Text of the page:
How much do I love the city of Charleston, let me count the ways…
It is a city rich in history, laced with cobblestone streets and dotted with palm trees. Each pastel colored house is more elegant than the next. There are bright flower boxes in every window and gas lanterns flickering in the evening. It makes you feel as if you have been transported back to the 18th century and want to throw on a hoop skirt and stroll the park with a doily umbrella in hand.
I love a small walkable city that doesn’t feel overwhelming. It reminds me a bit of Boston in that sense. You could cover the whole place in two days but I would recommend three.
The top 5 things you should do in Charleston are:
1. Walking Tour
2. Fort Sumter
3. Old Slave Mart Museum
4. Nathaniel Russell House
5. Tour a Plantation
1. Walking Tour
My favorite thing to do in Charleston is walk around the city. Don’t miss the picturesque Rainbow Row, the pineapple fountain in Water Front Park, or a stroll through White Point Gardens/ The Battery and see where pirates once hung from the gallows. St.Phillips Church was bombed during the Civil War while a mass was in session, but that didn’t deter the priest from finishing his sermon. While in that area, seek out Philadelphia Alley, a cobblestone alley way that is so picturesque, Darious Rucker filmed his music video there. In City Market, you can shop for crafts and goods from local artisans such as the sweetgrass baskets the city is so well known for. For more main stream, high-end shopping, head to King Street.
Note: please avoid the carriage rides. I promise you, horses do not want to drag around 20 tourists on an 80 degree day with their nose stuck in the exhaust of a car. There is a growing movement to ban these tours with 24 accidents occurring in the past two years. For more information, visit the Charleston Carriage Horse Advocates.
2. Fort Sumter
A 30 minute ferry ride will take you out to the place where the first shot of the civil war took place, marking the beginning of the bloodiest war in our nation’s history. If you are lucky, you might see dolphins on your way. I took the 9:30 trip, which was the first of the day. We had just over and hour to walk the grounds and imagine what it must have been like to be crouched on this tiny island with canons hurling at you from nearby Fort Moultrie. Interestingly, the first death of the Civil War took place on Fort Sumter, but it was accidental. A gun backfired, killing the soldier instantly. Fort Sumter is made of 7 million bricks, all hand-made by slaves. If you look closely, you can see their fingerprints. I had the honor of being a part of the flag raising ceremony, which was quite emotional. Inside the small museum, you can see the original tattered flag with only 33 stars, that had flown above the island. When A projectile shattered the flagstaff, a soldier ran through the battlefield to rescue the flag, nail it to wooden pole and re-raise it. You can still see the small nail holes along the edge.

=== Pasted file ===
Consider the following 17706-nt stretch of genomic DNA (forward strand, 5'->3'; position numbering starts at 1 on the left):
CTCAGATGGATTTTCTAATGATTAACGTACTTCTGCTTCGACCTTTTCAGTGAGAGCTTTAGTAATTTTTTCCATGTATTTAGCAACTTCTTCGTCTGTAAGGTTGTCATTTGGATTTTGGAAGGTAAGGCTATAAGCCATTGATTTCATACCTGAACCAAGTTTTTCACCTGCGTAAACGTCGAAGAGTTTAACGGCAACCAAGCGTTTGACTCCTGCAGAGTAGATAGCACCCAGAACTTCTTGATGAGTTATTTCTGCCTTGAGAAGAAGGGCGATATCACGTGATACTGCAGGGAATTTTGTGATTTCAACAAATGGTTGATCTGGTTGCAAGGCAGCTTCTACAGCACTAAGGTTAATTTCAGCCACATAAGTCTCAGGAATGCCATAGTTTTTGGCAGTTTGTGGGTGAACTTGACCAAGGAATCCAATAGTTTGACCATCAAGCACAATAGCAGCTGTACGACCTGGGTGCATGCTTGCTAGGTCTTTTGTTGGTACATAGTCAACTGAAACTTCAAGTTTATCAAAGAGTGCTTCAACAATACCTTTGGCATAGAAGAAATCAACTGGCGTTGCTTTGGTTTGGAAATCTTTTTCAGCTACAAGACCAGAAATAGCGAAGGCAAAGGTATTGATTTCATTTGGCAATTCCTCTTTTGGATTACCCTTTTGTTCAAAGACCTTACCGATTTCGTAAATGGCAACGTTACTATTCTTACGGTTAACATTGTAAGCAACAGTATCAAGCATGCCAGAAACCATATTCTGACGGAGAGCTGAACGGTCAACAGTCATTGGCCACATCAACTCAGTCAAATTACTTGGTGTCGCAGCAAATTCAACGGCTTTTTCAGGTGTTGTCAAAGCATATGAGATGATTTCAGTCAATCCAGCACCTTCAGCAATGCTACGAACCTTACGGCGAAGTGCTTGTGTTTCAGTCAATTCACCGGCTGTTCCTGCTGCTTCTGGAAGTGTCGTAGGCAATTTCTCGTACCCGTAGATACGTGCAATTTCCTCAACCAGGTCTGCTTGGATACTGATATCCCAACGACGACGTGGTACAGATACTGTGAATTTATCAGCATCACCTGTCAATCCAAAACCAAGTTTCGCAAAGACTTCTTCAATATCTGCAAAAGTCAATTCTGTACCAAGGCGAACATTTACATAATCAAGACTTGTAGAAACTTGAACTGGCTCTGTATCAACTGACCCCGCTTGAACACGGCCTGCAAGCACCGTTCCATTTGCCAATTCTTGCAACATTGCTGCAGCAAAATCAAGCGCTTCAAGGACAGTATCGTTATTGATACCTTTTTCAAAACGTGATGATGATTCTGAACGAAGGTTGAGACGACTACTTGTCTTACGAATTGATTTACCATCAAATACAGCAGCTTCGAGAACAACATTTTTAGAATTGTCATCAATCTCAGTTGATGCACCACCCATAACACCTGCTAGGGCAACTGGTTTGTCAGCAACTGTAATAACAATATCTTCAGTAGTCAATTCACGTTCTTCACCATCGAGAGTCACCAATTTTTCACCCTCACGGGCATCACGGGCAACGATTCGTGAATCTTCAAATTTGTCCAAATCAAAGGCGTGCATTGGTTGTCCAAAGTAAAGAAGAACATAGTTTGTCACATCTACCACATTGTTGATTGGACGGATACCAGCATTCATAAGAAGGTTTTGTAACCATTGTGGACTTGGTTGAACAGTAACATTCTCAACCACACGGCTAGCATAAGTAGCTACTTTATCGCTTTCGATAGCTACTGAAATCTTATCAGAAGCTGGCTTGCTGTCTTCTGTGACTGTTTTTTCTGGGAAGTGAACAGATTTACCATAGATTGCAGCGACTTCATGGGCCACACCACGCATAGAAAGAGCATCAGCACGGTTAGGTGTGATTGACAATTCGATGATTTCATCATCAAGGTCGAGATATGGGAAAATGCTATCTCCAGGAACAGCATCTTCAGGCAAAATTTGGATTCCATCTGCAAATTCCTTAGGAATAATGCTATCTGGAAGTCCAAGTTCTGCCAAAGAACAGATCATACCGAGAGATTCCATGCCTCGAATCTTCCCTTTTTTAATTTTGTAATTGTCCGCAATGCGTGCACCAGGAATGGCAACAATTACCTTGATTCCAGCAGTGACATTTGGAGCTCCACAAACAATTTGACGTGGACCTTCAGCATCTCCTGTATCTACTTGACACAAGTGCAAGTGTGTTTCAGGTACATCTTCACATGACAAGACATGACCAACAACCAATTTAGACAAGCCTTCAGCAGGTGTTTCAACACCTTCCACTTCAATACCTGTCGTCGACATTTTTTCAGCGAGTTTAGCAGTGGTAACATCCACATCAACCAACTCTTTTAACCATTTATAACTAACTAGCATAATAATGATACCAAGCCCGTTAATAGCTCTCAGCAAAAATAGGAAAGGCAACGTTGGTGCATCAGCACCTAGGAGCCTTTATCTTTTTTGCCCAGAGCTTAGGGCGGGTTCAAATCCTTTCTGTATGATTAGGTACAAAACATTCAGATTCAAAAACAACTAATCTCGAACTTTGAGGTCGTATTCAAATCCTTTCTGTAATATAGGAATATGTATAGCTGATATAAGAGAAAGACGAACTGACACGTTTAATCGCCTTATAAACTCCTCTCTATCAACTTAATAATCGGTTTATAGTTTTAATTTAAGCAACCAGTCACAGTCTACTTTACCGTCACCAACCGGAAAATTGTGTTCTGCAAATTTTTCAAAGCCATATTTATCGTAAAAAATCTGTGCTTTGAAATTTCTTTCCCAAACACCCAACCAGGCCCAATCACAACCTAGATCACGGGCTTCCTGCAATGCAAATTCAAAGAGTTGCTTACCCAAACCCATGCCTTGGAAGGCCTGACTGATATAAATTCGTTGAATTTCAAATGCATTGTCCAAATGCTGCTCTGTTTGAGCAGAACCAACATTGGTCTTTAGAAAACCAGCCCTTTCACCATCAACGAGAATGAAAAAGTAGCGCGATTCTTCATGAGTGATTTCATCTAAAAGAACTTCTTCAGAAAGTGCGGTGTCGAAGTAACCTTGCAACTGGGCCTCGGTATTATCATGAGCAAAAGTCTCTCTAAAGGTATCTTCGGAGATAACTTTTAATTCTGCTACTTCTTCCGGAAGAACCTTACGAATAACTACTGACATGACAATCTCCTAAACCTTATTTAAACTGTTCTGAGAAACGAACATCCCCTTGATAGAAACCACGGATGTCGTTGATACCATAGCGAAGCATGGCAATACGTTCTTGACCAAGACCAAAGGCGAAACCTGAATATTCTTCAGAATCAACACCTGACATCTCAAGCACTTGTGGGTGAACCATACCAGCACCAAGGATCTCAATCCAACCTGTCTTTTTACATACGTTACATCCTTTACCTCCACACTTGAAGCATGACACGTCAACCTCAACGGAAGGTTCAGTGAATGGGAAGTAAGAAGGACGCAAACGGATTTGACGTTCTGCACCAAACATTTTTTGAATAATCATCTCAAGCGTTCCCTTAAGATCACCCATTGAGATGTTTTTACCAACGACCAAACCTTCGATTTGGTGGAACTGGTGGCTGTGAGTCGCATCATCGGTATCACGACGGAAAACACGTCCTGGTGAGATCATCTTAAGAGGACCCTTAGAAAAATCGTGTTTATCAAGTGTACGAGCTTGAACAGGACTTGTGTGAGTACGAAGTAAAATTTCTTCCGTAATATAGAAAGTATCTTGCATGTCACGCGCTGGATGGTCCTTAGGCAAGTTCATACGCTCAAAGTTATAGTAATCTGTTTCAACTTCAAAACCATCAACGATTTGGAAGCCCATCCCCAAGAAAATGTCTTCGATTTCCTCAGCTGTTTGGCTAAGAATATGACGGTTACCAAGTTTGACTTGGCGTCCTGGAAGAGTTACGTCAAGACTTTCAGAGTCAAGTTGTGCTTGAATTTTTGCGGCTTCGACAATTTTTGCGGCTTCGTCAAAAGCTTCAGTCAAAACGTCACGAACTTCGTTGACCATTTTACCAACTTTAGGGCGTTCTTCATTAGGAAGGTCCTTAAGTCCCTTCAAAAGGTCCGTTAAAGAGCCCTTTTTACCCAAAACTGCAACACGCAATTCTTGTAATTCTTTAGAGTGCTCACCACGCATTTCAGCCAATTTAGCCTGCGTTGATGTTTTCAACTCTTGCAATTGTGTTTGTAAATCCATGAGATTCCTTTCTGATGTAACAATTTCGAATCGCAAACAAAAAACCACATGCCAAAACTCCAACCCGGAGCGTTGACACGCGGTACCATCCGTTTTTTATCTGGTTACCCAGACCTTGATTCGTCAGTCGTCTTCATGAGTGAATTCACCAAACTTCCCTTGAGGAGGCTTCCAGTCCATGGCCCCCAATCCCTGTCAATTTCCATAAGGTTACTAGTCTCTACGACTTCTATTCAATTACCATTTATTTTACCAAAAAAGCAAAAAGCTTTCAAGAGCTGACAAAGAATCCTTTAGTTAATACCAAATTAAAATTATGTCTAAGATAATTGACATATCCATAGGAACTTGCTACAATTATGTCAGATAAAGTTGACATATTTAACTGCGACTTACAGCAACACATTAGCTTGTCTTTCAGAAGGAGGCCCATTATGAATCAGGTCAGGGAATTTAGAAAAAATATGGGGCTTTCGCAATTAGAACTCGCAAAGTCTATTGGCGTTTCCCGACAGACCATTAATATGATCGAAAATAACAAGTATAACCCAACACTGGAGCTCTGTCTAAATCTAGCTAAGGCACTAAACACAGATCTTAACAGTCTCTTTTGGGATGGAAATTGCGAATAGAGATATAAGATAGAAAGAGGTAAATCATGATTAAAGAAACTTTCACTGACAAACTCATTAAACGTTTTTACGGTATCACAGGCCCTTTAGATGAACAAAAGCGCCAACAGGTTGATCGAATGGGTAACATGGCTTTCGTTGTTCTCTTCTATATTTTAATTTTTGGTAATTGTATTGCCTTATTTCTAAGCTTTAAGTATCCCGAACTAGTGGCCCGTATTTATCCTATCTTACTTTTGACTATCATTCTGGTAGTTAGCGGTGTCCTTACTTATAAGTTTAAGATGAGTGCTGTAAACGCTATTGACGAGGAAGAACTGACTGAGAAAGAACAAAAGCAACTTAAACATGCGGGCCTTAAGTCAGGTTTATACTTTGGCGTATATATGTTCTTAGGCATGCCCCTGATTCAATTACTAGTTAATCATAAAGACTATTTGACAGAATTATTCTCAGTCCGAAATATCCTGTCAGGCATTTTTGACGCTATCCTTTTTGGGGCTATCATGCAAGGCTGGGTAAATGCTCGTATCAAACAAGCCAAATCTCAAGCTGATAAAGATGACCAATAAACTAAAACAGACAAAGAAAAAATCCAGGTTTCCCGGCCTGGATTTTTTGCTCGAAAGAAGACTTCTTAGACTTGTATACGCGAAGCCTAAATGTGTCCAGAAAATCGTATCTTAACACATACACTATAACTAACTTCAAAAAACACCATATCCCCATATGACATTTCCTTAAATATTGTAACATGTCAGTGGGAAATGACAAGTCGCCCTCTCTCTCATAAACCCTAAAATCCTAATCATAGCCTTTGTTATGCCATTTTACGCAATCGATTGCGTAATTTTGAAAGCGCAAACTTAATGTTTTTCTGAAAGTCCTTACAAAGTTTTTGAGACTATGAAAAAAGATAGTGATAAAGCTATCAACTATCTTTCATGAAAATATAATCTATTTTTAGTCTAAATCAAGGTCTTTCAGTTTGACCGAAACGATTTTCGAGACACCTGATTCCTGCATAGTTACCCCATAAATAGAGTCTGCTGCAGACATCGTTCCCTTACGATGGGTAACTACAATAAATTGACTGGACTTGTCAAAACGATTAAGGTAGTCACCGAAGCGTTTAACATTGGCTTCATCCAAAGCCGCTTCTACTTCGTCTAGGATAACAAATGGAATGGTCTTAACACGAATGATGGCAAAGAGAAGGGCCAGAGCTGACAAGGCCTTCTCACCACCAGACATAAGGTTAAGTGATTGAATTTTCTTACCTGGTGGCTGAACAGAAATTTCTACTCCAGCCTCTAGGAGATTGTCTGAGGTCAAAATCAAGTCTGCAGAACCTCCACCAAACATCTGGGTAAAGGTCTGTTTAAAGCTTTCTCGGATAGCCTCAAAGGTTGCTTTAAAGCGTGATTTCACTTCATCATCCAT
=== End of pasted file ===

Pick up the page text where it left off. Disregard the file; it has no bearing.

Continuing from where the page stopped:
3. Old Slave Mart Museum
A visit to the Old Slave Mart will give a glimpse into Charleston’s checkered past. It was just unimaginable to me that I was standing in the exact location where human beings were auctioned off like cattle just because of the color of their skin. Since the long arduous journey from Africa left the slaves weak and sick, they had to be “prepared” for the auction block. Traders made them exercise to appear strong, girls had oil put in their hair to make it shiny, any grey hairs were plucked, and their skin was greased to give it a healthy glow. There was even a price list for what a human life was worth- $100 for a 1 year old baby. I had to fight back tears looking at a pair of baby shackles. I couldn’t imagine having my children ripped from my arms and never see them again. As hard as it is to learn about these atrocities, it is also very important so we can be sure they never happen again.
4. Nathaniel Russel Home
This 30 minute house tour is worth it for the three story floating staircase alone. Nathaniel Russel was a wealthy merchant. His Federal-style House was built in 1808. The furniture was all built in Charleston and it is filled with antiques. The mantle place had been meticulously renovated. Twenty-two layers of paint had to be removed with a heat gun and chisel in order to reveal the ornate carvings underneath.